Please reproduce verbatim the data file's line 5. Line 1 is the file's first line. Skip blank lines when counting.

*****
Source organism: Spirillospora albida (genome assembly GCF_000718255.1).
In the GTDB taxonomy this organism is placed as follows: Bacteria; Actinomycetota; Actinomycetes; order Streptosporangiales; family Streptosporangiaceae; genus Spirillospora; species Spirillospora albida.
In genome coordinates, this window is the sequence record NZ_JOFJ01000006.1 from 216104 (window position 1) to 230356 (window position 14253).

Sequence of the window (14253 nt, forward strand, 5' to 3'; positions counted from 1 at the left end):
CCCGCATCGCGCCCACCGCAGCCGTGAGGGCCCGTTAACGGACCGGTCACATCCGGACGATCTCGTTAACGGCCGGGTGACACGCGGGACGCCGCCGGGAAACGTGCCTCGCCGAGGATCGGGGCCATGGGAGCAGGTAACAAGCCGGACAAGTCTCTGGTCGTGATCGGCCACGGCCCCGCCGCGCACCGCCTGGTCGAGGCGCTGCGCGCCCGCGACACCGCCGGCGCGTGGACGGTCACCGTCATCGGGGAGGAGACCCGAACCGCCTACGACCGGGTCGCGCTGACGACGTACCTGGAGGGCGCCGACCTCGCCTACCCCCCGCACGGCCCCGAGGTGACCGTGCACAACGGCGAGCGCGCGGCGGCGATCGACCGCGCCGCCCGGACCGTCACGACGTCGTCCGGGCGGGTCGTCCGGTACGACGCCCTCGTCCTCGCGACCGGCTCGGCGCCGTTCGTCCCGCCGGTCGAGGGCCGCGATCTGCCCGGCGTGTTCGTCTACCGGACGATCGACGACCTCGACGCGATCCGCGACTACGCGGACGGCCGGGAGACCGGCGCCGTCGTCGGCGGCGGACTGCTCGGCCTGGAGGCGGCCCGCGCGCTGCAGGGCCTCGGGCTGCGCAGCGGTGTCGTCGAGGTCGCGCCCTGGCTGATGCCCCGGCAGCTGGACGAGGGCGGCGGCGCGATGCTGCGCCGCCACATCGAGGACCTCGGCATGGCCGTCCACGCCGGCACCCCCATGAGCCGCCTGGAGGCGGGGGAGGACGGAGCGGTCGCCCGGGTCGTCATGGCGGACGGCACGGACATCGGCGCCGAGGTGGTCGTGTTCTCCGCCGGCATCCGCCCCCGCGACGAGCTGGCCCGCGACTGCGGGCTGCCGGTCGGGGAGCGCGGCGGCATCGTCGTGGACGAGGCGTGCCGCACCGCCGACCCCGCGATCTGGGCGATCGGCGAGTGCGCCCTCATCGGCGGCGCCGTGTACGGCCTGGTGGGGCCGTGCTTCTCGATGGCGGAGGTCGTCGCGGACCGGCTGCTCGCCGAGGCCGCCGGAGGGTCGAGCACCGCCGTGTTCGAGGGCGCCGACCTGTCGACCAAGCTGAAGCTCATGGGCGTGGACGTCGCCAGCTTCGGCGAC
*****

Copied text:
CCCGCATCGCGCCCACCGCAGCCGTGAGGGCCCGTTAACGGACCGGTCACATCCGGACGATCTCGTTAACGGCCGGGTGACACGCGGGACGCCGCCGGGAAACGTGCCTCGCCGAGGATCGGGGCCATGGGAGCAGGTAACAAGCCGGACAAGTCTCTGGTCGTGATCGGCCACGGCCCCGCCGCGCACCGCCTGGTCGAGGCGCTGCGCGCCCGCGACACCGCCGGCGCGTGGACGGTCACCGTCATCGGGGAGGAGACCCGAACCGCCTACGACCGGGTCGCGCTGACGACGTACCTGGAGGGCGCCGACCTCGCCTACCCCCCGCACGGCCCCGAGGTGACCGTGCACAACGGCGAGCGCGCGGCGGCGATCGACCGCGCCGCCCGGACCGTCACGACGTCGTCCGGGCGGGTCGTCCGGTACGACGCCCTCGTCCTCGCGACCGGCTCGGCGCCGTTCGTCCCGCCGGTCGAGGGCCGCGATCTGCCCGGCGTGTTCGTCTACCGGACGATCGACGACCTCGACGCGATCCGCGACTACGCGGACGGCCGGGAGACCGGCGCCGTCGTCGGCGGCGGACTGCTCGGCCTGGAGGCGGCCCGCGCGCTGCAGGGCCTCGGGCTGCGCAGCGGTGTCGTCGAGGTCGCGCCCTGGCTGATGCCCCGGCAGCTGGACGAGGGCGGCGGCGCGATGCTGCGCCGCCACATCGAGGACCTCGGCATGGCCGTCCACGCCGGCACCCCCATGAGCCGCCTGGAGGCGGGGGAGGACGGAGCGGTCGCCCGGGTCGTCATGGCGGACGGCACGGACATCGGCGCCGAGGTGGTCGTGTTCTCCGCCGGCATCCGCCCCCGCGACGAGCTGGCCCGCGACTGCGGGCTGCCGGTCGGGGAGCGCGGCGGCATCGTCGTGGACGAGGCGTGCCGCACCGCCGACCCCGCGATCTGGGCGATCGGCGAGTGCGCCCTCATCGGCGGCGCCGTGTACGGCCTGGTGGGGCCGTGCTTCTCGATGGCGGAGGTCGTCGCGGACCGGCTGCTCGCCGAGGCCGCCGGAGGGTCGAGCACCGCCGTGTTCGAGGGCGCCGACCTGTCGACCAAGCTGAAGCTCATGGGCGTGGACGTCGCCAGCTTCGGCGAC